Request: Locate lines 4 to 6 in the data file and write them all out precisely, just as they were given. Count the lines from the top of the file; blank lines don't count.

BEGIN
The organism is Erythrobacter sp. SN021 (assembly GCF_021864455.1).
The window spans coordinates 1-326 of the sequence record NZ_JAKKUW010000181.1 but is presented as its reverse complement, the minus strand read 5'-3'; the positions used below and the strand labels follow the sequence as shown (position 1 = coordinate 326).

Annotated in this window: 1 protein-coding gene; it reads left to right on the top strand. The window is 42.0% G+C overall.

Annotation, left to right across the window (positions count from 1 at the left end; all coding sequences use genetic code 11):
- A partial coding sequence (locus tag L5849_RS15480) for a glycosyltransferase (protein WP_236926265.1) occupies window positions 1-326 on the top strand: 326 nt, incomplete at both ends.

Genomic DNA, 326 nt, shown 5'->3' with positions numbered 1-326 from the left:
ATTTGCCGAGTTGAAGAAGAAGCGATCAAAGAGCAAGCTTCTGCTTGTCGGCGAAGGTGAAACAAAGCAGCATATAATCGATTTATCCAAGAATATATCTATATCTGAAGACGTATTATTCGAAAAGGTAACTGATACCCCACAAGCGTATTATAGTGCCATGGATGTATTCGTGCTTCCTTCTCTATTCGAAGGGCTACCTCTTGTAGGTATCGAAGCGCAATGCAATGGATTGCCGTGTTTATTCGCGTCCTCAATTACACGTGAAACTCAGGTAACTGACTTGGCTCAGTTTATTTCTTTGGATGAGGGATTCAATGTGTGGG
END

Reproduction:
Annotation, left to right across the window (positions count from 1 at the left end; all coding sequences use genetic code 11):
- A partial coding sequence (locus tag L5849_RS15480) for a glycosyltransferase (protein WP_236926265.1) occupies window positions 1-326 on the top strand: 326 nt, incomplete at both ends.

Genomic DNA, 326 nt, shown 5'->3' with positions numbered 1-326 from the left: